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Published: June 14th 2014
Stavanger west coast of Norway 8 & 9 June
We arrived in Stavanger at about 3.00pm and booked into Camping Mosvangen which is next to the water and is well appointed. We have stopped converting Norwegian Krone to AUD. However you may be interested to hear that diesel is $2.60 AUD a litre!!!
We road our bikes into the town (took 15 minutes) after we booked into the caravan park and did some washing. The Old Town and the new city centre are either side of the main harbour of the city. Stavanger has only 126,000 people and is the 4th largest city in Norway.
We had a good look around and visited the Petroleum Museum which was fascinating. Displays of submersibles, drilling equipment, a mock oil platform, and audio-visual presentations make for a good few hours.
The harbour was pretty busy with freight and tourist ships and other smaller craft. The new side of the harbour was lined with bars and restaurants.
It was then time for a walk around Gamle Stavanger (Old Stavanger) which is a well preserved slice of Norwegian history. Old winding streets and wooden houses are representative of accommodation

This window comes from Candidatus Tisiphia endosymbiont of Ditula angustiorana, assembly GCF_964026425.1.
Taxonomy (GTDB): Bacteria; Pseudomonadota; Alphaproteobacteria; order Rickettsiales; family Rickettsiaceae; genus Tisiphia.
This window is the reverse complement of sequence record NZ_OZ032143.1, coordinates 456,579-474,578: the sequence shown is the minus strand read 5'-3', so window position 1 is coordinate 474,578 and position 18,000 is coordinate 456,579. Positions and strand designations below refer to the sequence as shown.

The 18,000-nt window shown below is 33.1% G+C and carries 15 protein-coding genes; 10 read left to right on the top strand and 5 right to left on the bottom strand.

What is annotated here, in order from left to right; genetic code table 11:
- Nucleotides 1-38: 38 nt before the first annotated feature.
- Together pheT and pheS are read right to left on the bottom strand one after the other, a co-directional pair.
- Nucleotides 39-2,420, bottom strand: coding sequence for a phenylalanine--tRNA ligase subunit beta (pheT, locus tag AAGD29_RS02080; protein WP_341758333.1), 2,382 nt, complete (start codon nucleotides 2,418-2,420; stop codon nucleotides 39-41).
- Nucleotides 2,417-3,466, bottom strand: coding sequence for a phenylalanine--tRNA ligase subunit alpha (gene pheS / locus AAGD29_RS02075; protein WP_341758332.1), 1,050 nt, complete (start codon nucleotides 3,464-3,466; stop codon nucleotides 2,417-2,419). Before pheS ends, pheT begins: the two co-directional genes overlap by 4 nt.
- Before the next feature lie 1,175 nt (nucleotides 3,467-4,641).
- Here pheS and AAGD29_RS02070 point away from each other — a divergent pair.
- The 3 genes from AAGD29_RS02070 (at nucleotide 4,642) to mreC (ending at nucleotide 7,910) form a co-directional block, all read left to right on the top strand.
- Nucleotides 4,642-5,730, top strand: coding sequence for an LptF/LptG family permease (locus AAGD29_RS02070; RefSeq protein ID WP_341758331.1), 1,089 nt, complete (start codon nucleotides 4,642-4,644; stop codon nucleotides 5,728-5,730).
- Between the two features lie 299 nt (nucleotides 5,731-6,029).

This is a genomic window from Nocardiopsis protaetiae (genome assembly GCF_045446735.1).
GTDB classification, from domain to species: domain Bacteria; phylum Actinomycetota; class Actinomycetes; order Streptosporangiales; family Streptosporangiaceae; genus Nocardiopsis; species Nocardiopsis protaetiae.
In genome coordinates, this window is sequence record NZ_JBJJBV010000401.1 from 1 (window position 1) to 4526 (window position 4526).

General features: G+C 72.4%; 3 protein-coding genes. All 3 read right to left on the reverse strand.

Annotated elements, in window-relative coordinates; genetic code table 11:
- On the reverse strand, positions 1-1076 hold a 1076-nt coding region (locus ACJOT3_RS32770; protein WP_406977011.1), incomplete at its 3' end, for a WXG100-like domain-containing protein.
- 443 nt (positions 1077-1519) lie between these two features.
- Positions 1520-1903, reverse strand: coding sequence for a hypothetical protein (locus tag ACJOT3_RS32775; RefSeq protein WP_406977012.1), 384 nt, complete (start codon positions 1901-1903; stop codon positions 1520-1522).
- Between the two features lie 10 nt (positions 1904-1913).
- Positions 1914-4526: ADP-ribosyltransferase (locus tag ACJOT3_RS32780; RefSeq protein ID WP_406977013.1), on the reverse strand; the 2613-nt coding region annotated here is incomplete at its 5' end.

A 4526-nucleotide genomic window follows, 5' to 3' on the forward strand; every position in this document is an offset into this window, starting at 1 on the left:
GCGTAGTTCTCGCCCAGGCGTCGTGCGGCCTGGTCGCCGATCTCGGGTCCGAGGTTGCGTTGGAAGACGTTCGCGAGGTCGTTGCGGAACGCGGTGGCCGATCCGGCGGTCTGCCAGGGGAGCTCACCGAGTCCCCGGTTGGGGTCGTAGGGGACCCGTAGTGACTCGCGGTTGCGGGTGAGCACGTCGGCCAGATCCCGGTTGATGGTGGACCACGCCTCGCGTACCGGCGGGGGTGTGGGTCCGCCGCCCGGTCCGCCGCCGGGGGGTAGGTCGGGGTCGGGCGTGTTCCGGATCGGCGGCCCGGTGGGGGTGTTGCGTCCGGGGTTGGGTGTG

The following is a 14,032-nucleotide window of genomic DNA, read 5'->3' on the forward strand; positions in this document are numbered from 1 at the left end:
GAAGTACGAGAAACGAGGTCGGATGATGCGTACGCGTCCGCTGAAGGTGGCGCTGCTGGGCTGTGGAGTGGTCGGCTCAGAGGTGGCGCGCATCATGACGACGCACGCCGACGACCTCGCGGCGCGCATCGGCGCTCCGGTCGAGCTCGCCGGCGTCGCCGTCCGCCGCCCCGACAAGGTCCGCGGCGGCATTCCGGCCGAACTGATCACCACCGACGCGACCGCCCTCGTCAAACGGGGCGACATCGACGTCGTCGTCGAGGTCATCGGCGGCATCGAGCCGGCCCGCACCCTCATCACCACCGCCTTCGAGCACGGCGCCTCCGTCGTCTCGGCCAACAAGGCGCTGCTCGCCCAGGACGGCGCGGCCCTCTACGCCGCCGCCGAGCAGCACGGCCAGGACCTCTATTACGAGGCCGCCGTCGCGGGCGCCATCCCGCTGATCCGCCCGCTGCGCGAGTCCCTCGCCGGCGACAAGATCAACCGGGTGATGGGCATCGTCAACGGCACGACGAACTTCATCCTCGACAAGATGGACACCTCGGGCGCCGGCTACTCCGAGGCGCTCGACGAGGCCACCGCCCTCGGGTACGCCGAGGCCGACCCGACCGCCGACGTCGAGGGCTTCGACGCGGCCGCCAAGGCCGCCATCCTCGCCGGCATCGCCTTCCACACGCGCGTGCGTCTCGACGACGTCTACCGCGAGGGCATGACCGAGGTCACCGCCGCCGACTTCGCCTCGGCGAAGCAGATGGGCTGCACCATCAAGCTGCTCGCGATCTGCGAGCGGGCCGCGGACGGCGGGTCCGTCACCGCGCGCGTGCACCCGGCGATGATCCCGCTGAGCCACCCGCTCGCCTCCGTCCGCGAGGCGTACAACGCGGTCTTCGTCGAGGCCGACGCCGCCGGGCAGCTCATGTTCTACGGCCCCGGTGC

from Stavangers days as a the canning capital of Norway. Most houses in Old Stavanger are privately owned and well kept.
It was a warm day so we sat down at one of the harbour-side pubs, had a cold beer and did some people-watching. The sun was shining brilliantly.
We also booked a ferry tour through the Tourist Information Centre to see Pulpit Rock for the next day. We are pretty excited about that.
On our way back to the Harbour we saw the Stavanger Cathedral which was being restored. Stavanger Cathedral (romanesque style from about 1125, with later gothic additions) is the best preserved medieval cathedral in Norway and well worth a visit.
We then had a kebab for dinner and road our bikes back at about 8.00pm. The sun is not setting until 11.00pm. It is magic. Tom tells me the sun is rising at about 4.30am!
The next morning we road our bikes back into the city centre and had more of a look around the harbour while we waited to board our small cruise ship to see the Pulpit rock
our cruise to Pulpit Rock and then our drive to the Rock, we were advised to see the following as it is a good place for a photo opportunity. These are the Three Swords (Sverd i fjell, literally Sword in Mountain), a monument outside the centre of Stavanger, beside the Hafrsfjord. The swords themselves are massive and in the background is the fjord. The monument commemorates the battle of Hafrsfjord in the late 800's where Harald Hårfagre beat his eastern opposition and became the first King of Norway. Standing by them shows how tall these stone monoliths are.
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